Tivoli resident: I heard a big explosion
A resident of Tivoli Gardens yesterday recounted how a "bomb" rocked her home on the first day of the May 2010 police-military operations in the west Kingston community, causing her to gather her family, including a six-month-old infant, and seek refuge elsewhere.
She said that was the last time she saw her husband and son alive.
Joan Haughton Allison told the West Kingston Commission of Enquiry that just over a week later, she identified the bodies of her husband, Kirk, and 20-year-old son, Dashard Page, on a computer screen at the Tivoli Gardens community centre while scrolling through the list of persons who died during the operations.
"You ever found out how they came to die ... from the pathologist or anybody?" commission Chairman Sir David Simmons questioned.
"Just by the post-mortem. They said they got gunshot," Allison replied.
She said her ordeal began shortly after midday as she was about to prepare a meal for her family.
"I heard a big explosion - a bomb - and I feel the building shake ... like an earthquake," Allison recalled.
She said the sound left her family terrified.
"Kirk ran inside, covered his ears, and was crying for his ears ... . The baby [was] screaming - everybody screaming and crying," she recalled.
"Did you and your family do anything after you heard this bomb?" asked senior legal counsel to the commission Garth McBean as he led her through her evidence.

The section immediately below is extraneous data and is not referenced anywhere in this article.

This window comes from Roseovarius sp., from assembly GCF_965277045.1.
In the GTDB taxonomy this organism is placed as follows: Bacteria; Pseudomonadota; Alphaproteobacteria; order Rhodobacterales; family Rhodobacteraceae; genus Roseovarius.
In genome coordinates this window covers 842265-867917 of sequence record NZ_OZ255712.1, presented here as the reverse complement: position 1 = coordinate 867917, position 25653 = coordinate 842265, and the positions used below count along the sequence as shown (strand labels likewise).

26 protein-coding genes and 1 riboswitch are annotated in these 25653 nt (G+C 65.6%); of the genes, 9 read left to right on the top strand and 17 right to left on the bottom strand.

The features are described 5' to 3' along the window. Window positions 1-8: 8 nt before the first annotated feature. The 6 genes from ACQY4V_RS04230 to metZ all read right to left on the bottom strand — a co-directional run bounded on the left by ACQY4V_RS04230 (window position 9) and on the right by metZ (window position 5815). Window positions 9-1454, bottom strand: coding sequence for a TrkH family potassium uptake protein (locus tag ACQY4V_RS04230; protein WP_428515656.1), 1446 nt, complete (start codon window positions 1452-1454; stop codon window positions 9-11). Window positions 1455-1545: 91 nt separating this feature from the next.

"I picked up the baby, went to the drawer, and got some cotton to stuff the baby ears to kinda cool him down with the crying, and then we said, 'Let us go downstairs' because the building seemed like it was gonna come down," Allison replied.
She said they ended up inside a neighbour's home, but the sound of heavy gunfire and more 'bombs' did little to ease their fears.
THOUGHTS OF DEATH
"We thought we were going to die," she said.
Allison testified that shortly afterwards, a group of soldiers who had been searching a townhouse owned by then fugitive Christopher 'Dudus' Coke began taking up positions on top of several buildings in the community.
"I was saying, 'OK, it seems like everything will be OK because it seems like the soldiers are taking over now'," she testified.
However, Allison said a group of masked soldiers, along with one member of the Jamaica Constabulary Force, soon kicked open the door to the apartment where she and her family had sought refuge and pointed weapons at them.
She testified that they were ordered from the house and taken, along with other residents, to an open area near the community centre, where the men were separated from women, children, and the elderly.
With her six-month-old child in her arms, Allison said she was allowed to return to her neighbour's home, leaving her husband, son, and daughters.
"Did you see your husband and son again?" McBean asked.
"No," Allison replied.
The West Kingston Commission of Enquiry is probing the conduct of the operations, which were aimed at capturing Coke. More than 70 civilians and one member of the Jamaica Defence Force died during the operations.
The hearings continue today with two other Tivoli Gardens residents slated to give evidence.